The season started with a mechanical failure at Daytona, followed by wins in three of the next four races. The next three races saw a ninth-, third- and second-place finish.
Most everyone near the sport was bemoaning the fact that it was going to be a rout, that we might as well give Jimmie Johnson the big shiny trophy and spend the rest of the year fishing or playing golf. However, a funny thing happened on the way to the coronation; the wheels all but fell off as the No. 48 team seemed to have difficulties adapting to the CoT’s new spoiler, and the next five races were all but a complete disaster.
The four-time consecutive champion had a five race stretch from Talladega through Charlotte where he was looking more like Jimmy Neutron than Jimmie Johnson. While he did manage a 10th-place finish at Richmond, Talladega, Darlington and Charlotte saw finishes in the 30s, all from crashes which were brought on by un-Johnson like car-control mistakes. Prior to this stretch of races, the times Johnson spun on his own during a race could probably be counted on one hand.
But over those five races, Johnson spun no fewer than three times on his own. Meanwhile, Denny Hamlin was ripping up the circuit and taking over the lead in victories with five while Johnson fell from first to seventh in points. Everyone, including the most ardent Johnson fans, was writing him off as a title contender this season.
Fortunately for Johnson, Chad Knaus and the rest of the No. 48 team, they don’t read too much into the press clippings and bulletin board posts, they just make cars that handle well and go fast. And the end result is winning races. Johnson responded to this challenge by winning the last two weeks, including a victory at Sonoma, his first on a road course, and Loudon after he was roughed up by Kurt Busch. In turn, Johnson roughed Busch up to retake the lead and ultimately the win.
Since Charlotte, Johnson has finished fifth, sixth, first and first. Johnson is now tied with Hamlin for the lead in victories for the year and, at least at this point, will be tied with Hamlin for the lead in the Chase when it starts after Richmond.
What people need to remember about the NASCAR season is that it is very long, and they don’t crown champions during the regular season. It is all about running well in the last 10 races of the season, and the No. 48 team has been the best over the last four years during that stretch. Every year they have a stretch where they struggle, but when the money is on the line they are the best in the sport and there is no sign that will be any different this year.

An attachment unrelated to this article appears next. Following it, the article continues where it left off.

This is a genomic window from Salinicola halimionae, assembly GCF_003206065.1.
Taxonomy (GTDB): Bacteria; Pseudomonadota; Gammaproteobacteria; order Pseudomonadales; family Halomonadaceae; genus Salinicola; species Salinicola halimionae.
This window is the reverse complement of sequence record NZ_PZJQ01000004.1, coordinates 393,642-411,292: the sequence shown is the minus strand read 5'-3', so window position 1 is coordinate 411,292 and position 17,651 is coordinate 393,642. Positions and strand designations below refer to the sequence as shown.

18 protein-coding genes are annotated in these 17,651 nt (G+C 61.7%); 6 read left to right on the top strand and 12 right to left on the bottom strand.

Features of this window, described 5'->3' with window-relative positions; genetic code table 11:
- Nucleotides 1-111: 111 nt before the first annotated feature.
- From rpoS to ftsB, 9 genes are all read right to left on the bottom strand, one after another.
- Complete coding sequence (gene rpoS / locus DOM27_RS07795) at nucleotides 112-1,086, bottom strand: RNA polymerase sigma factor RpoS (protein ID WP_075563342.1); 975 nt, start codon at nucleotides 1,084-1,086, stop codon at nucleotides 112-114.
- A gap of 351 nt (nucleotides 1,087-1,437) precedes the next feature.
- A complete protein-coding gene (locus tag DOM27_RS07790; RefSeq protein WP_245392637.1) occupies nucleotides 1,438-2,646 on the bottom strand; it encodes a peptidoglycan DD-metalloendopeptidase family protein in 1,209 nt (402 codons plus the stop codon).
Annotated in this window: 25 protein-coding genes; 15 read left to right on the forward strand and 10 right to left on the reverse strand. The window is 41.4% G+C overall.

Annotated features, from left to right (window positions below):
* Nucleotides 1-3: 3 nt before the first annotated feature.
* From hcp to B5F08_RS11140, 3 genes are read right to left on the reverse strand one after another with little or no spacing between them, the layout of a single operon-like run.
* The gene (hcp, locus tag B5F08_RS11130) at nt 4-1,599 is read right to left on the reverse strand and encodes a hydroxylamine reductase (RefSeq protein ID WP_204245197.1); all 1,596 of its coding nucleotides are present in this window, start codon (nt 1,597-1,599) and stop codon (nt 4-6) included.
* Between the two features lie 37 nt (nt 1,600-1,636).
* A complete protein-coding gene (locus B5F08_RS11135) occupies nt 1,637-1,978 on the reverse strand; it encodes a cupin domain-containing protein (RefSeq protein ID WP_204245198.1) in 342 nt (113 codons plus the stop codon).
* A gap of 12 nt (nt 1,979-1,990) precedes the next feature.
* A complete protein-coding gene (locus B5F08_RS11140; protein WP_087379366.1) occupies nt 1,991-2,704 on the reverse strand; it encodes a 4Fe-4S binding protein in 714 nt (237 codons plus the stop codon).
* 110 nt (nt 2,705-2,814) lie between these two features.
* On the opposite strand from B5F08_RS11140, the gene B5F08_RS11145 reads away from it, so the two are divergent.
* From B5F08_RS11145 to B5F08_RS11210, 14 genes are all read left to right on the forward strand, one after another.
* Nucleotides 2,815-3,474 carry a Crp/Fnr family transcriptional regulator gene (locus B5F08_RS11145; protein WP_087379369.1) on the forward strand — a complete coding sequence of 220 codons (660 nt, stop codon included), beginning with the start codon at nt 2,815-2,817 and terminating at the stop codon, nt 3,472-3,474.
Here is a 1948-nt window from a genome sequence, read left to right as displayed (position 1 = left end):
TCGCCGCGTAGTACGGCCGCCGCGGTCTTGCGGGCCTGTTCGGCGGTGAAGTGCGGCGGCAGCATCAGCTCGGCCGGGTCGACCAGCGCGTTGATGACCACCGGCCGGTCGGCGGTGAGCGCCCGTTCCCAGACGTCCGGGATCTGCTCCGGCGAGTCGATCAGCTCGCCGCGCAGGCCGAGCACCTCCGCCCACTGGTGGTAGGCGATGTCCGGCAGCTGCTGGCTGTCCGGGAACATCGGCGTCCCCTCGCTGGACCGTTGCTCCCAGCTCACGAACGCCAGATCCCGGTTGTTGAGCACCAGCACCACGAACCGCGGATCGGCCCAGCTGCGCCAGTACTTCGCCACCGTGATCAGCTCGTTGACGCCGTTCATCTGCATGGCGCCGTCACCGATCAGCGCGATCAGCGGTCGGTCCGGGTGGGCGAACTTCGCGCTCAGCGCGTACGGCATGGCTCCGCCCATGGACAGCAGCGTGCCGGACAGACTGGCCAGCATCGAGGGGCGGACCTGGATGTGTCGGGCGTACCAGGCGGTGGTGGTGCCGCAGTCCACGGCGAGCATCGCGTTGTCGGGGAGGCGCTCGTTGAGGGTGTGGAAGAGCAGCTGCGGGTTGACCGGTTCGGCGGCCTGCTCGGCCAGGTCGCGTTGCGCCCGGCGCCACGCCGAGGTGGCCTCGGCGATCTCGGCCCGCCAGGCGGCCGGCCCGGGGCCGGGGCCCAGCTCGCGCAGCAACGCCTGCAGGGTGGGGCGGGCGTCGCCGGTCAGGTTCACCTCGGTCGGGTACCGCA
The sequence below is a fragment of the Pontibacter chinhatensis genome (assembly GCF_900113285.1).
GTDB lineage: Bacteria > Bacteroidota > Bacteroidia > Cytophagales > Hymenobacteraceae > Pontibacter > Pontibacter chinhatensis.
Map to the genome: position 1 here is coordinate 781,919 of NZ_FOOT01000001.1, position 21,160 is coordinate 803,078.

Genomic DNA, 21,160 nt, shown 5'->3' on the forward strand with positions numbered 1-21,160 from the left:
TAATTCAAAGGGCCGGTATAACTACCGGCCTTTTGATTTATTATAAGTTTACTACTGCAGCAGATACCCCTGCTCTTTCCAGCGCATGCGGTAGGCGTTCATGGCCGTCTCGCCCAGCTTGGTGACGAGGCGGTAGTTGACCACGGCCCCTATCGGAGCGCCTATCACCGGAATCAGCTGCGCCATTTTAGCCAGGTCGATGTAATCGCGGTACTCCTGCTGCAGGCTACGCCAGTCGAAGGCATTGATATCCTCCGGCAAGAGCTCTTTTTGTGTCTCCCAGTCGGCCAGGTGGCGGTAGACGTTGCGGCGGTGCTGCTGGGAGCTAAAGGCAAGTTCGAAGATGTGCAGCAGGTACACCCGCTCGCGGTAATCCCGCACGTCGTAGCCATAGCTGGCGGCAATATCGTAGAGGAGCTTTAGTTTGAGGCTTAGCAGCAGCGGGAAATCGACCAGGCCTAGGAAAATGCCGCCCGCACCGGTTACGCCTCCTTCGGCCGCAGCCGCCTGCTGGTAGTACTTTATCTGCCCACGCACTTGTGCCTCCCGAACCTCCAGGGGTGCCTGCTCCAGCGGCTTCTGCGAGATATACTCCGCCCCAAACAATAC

The only thing to worry about during the run up to the Chase is that the more races a driver can win, the better because bonus points are paid for each win when the drivers get into the Chase. Just in case you are worried about it, Johnson is back to second in the points after New Hampshire, trailing Kevin Harvick by 105 markers.
Just to put a little historical perspective on the past four championships that Johnson has scored, look at the slumps he has endured. In 2006, after winning Indianapolis, Johnson went nine races without a top five and only one top-10 finish. That was four races into the Chase. From that point on, Johnson scored four second-place finishes, a win and a ninth place to secure his first championship.
In 2007, Johnson went from Charlotte through Indianapolis with one top five and two top 10s while finishing 37th or lower three times. He went on to have only two finishes lower than seventh in the Chase, both of which were 14th-place finishes. 2008 saw more of the same when Johnson went from Talladega through Daytona with no top-five finishes, four top 10s and two finishes in the 30s. When the Chase rolled around, he had a mere three finishes lower than sixth; a ninth and two 15ths. Last year Johnson went on a skid after winning Indianapolis again, scoring only one top 10 and two finishes in the 30s over six races. He followed that up by winning four races in the Chase with seven top fives, nine top 10s and one hiccup of 38th at Texas.
It is easy to forget that the regular season is just that, the buildup to the playoffs and a time for teams to work out the kinks. Even though Johnson and Knaus refuse to admit the spoiler had an impact on their car, it obviously threw them a bit of a curve. The last two races were not on intermediate speedways, so the jury is still out to see just how good Johnson will be on the bigger tracks with the spoiler.
However, even though past performance is not a predictor of future success, there is little doubt that Knaus and Johnson will have this thing figured out by the time the Cup Series heads back to Loudon in September, and the races start counting toward the championship. The worst thing anyone can do is to tell the No. 48 team that they’ve lost it and they are not going to go big for the title, because they have proven for years that, when the going gets tough, the No. 48 gets going.
About the author
What is it that Mike Neff doesn’t do? The writer, radio contributor and racetrack announcer coordinates the site’s local short track coverage, hitting up Saturday Night Specials across the country while tracking the sport’s future racing stars. The writer for our signature Cup post-race column, Thinkin’ Out Loud (Mondays) also sits down with Cup crew chiefs to talk shop every Friday with Tech Talk. Mike announces several shows each year for the Good Guys Rod and Custom Association. He also pops up everywhere from PRN Pit Reporters and the Press Box with Alan Smothers to SIRIUS XM Radio. He has announced at tracks all over the Southeast, starting at Millbridge Speedway. He's also announced at East Lincoln Speedway, Concord Speedway, Tri-County Speedway, Caraway Speedway, and Charlotte Motor Speedway.
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